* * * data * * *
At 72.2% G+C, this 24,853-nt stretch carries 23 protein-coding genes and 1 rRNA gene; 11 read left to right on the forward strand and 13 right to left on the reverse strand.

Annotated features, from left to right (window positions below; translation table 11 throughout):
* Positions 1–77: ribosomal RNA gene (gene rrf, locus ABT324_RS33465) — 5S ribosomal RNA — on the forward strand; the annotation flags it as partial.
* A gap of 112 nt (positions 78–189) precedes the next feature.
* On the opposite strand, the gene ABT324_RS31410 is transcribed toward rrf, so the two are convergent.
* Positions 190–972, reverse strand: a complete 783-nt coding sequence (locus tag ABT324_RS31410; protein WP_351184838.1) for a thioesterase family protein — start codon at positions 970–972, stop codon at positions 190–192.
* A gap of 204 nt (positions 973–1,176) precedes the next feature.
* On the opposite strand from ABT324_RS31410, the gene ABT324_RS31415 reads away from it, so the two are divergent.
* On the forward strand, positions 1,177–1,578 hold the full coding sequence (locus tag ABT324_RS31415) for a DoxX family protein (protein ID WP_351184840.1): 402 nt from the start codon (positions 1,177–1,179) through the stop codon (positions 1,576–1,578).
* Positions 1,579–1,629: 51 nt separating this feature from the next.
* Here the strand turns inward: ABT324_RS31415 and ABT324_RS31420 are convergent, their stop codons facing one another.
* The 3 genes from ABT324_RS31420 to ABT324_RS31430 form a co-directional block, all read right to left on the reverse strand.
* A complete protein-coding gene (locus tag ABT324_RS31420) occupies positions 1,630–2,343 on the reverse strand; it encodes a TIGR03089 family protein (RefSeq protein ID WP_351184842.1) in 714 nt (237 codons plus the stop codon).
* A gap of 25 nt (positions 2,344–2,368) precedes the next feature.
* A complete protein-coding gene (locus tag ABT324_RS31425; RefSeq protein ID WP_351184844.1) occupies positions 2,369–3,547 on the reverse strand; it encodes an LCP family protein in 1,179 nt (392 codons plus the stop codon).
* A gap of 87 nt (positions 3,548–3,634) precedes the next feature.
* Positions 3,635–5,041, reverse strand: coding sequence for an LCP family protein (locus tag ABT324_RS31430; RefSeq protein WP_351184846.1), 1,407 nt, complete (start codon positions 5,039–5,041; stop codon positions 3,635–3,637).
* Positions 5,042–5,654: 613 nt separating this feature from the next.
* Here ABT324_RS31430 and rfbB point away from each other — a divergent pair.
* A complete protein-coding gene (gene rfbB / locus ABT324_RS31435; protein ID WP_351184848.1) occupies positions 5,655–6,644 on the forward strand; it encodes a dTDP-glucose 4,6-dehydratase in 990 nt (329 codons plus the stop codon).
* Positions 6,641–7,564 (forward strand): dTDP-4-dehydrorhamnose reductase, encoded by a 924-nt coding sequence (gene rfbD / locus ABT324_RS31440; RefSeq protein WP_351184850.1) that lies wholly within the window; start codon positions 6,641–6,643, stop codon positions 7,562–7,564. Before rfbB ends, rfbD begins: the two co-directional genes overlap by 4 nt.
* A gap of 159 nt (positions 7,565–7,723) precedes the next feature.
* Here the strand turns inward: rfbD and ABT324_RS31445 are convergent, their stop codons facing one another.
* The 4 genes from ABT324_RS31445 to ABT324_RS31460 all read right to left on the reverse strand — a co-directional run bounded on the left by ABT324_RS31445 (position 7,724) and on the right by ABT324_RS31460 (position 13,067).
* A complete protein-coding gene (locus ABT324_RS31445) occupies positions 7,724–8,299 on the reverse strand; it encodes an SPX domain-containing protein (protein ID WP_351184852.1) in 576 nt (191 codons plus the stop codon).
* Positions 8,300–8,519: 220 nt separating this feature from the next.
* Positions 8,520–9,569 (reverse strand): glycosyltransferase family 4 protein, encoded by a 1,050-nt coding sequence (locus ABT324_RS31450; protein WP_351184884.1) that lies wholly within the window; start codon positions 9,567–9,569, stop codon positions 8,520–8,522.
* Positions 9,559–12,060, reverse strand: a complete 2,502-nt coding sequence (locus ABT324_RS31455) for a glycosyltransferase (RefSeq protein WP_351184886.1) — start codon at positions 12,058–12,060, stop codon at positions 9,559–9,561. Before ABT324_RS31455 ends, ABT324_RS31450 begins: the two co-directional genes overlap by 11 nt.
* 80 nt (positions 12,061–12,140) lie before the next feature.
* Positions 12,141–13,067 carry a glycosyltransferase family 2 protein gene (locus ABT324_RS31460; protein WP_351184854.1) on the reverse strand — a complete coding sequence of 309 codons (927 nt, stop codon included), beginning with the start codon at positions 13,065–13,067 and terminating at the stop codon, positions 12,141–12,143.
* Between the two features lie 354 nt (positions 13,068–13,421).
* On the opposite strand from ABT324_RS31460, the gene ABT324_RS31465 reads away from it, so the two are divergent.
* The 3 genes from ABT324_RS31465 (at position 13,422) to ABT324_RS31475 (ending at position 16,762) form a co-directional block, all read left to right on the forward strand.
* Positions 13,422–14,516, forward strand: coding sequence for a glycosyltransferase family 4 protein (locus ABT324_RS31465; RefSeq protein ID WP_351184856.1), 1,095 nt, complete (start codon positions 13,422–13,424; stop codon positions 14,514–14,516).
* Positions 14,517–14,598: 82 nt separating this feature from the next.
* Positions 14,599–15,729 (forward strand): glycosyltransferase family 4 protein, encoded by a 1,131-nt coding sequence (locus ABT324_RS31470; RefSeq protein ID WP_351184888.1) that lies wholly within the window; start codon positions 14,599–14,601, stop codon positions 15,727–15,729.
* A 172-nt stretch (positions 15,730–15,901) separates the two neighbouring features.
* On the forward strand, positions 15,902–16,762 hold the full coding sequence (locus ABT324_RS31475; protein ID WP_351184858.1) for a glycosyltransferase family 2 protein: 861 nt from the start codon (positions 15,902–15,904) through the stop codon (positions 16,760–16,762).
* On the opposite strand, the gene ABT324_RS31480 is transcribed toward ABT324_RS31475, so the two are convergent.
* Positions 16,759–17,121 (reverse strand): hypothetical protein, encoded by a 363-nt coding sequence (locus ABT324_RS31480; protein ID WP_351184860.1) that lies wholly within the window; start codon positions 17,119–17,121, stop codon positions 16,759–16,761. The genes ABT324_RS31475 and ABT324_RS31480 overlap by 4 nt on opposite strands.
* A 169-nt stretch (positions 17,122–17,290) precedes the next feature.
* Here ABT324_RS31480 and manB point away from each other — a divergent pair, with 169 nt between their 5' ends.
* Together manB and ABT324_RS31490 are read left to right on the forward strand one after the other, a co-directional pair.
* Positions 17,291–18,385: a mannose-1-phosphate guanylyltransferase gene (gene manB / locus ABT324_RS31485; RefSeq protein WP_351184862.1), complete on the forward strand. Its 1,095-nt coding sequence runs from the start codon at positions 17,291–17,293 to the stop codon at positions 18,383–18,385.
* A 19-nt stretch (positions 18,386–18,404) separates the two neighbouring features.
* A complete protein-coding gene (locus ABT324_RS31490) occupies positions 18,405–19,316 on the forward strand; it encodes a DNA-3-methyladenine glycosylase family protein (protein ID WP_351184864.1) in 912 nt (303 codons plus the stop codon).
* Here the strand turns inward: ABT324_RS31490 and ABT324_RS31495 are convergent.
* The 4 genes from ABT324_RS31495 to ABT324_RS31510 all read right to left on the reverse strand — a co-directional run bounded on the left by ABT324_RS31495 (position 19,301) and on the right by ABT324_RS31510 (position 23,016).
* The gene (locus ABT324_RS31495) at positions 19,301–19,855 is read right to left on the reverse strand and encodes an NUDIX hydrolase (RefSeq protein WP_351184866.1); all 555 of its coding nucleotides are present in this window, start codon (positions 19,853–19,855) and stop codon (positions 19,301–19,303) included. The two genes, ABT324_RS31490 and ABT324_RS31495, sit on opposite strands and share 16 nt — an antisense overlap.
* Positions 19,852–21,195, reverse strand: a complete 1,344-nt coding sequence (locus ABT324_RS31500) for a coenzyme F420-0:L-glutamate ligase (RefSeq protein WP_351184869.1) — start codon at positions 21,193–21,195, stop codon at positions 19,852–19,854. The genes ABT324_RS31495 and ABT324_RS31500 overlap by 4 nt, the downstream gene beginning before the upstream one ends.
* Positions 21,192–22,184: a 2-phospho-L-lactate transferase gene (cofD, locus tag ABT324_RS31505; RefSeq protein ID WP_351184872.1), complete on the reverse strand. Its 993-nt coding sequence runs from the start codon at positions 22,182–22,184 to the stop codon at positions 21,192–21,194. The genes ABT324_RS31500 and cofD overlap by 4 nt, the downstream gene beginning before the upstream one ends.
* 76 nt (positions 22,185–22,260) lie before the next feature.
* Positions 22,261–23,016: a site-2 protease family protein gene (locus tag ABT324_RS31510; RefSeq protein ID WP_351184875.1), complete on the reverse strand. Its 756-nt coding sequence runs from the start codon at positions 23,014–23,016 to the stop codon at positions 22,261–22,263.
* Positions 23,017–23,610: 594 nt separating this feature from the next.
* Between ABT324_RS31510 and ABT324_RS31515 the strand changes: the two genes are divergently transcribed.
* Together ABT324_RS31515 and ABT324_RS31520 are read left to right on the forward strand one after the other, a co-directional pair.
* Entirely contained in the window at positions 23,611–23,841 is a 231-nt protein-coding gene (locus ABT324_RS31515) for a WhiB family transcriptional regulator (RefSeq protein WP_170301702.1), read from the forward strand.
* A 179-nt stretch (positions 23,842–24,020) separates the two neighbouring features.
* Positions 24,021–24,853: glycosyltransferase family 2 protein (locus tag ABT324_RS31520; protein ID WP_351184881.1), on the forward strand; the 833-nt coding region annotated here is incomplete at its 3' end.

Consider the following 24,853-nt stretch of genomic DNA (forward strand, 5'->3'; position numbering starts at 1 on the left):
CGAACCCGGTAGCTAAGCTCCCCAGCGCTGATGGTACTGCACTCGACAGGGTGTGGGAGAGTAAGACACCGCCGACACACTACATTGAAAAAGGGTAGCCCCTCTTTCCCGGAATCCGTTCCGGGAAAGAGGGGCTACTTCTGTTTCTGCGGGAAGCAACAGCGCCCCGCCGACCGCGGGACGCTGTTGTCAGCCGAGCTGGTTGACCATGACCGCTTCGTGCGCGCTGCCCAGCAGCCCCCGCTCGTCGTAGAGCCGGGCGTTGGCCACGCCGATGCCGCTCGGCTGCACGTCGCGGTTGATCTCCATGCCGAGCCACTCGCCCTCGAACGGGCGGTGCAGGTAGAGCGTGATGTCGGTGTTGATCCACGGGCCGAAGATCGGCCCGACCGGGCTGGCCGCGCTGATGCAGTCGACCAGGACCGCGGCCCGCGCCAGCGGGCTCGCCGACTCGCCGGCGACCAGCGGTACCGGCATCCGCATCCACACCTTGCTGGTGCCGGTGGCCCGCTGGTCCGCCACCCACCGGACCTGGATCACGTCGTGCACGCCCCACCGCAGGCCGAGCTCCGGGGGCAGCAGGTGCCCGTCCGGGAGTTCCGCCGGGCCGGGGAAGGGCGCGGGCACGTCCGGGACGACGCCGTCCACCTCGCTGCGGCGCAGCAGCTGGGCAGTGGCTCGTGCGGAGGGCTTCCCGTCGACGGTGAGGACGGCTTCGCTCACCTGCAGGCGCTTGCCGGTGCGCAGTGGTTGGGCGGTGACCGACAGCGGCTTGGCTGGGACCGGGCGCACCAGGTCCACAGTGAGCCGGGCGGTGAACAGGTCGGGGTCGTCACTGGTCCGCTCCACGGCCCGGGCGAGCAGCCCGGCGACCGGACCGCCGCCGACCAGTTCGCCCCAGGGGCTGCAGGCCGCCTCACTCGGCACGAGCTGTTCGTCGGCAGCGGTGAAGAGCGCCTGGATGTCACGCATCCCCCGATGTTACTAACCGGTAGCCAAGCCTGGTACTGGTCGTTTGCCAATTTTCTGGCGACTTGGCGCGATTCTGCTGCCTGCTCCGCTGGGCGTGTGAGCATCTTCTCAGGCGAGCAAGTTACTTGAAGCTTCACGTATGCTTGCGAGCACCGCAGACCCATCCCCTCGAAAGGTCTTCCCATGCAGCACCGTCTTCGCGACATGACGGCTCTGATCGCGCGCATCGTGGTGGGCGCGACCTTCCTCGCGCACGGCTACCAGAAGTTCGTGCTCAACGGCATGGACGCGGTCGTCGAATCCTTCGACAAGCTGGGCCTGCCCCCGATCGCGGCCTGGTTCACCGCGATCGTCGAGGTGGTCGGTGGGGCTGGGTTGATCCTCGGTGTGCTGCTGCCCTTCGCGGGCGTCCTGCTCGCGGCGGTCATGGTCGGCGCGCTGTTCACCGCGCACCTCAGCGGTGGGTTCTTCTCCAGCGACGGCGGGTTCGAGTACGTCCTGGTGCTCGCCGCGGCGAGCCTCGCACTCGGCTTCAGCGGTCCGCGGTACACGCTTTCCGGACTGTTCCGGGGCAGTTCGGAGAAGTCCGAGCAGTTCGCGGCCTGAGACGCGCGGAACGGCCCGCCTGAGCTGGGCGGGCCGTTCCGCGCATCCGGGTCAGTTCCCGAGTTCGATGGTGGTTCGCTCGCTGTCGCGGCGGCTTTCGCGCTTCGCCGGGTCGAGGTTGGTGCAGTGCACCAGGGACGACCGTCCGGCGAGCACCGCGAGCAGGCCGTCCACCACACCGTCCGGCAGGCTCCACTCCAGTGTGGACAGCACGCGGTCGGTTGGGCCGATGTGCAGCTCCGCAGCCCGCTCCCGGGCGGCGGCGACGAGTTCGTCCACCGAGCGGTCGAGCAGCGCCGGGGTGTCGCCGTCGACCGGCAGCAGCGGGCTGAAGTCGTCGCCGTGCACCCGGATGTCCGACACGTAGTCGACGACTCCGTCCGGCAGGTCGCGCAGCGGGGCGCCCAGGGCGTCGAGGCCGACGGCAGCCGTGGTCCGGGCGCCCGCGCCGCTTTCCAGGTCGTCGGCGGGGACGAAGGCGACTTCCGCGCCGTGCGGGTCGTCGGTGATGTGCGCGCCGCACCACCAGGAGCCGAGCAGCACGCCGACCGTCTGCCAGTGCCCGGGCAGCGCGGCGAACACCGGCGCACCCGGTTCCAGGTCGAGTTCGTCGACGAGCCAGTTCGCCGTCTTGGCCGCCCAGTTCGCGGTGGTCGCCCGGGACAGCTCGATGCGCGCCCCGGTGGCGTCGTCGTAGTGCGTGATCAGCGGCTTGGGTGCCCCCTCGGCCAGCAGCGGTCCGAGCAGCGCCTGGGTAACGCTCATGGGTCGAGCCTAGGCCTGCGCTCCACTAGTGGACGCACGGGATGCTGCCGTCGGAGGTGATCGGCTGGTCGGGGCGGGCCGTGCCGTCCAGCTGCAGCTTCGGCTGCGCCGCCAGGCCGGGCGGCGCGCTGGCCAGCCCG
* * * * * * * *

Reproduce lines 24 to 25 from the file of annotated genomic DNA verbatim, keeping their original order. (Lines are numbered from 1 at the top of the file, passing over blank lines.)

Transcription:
* The 4 genes from ABT324_RS31445 to ABT324_RS31460 all read right to left on the reverse strand — a co-directional run bounded on the left by ABT324_RS31445 (position 7,724) and on the right by ABT324_RS31460 (position 13,067).
* A complete protein-coding gene (locus ABT324_RS31445) occupies positions 7,724–8,299 on the reverse strand; it encodes an SPX domain-containing protein (protein ID WP_351184852.1) in 576 nt (191 codons plus the stop codon).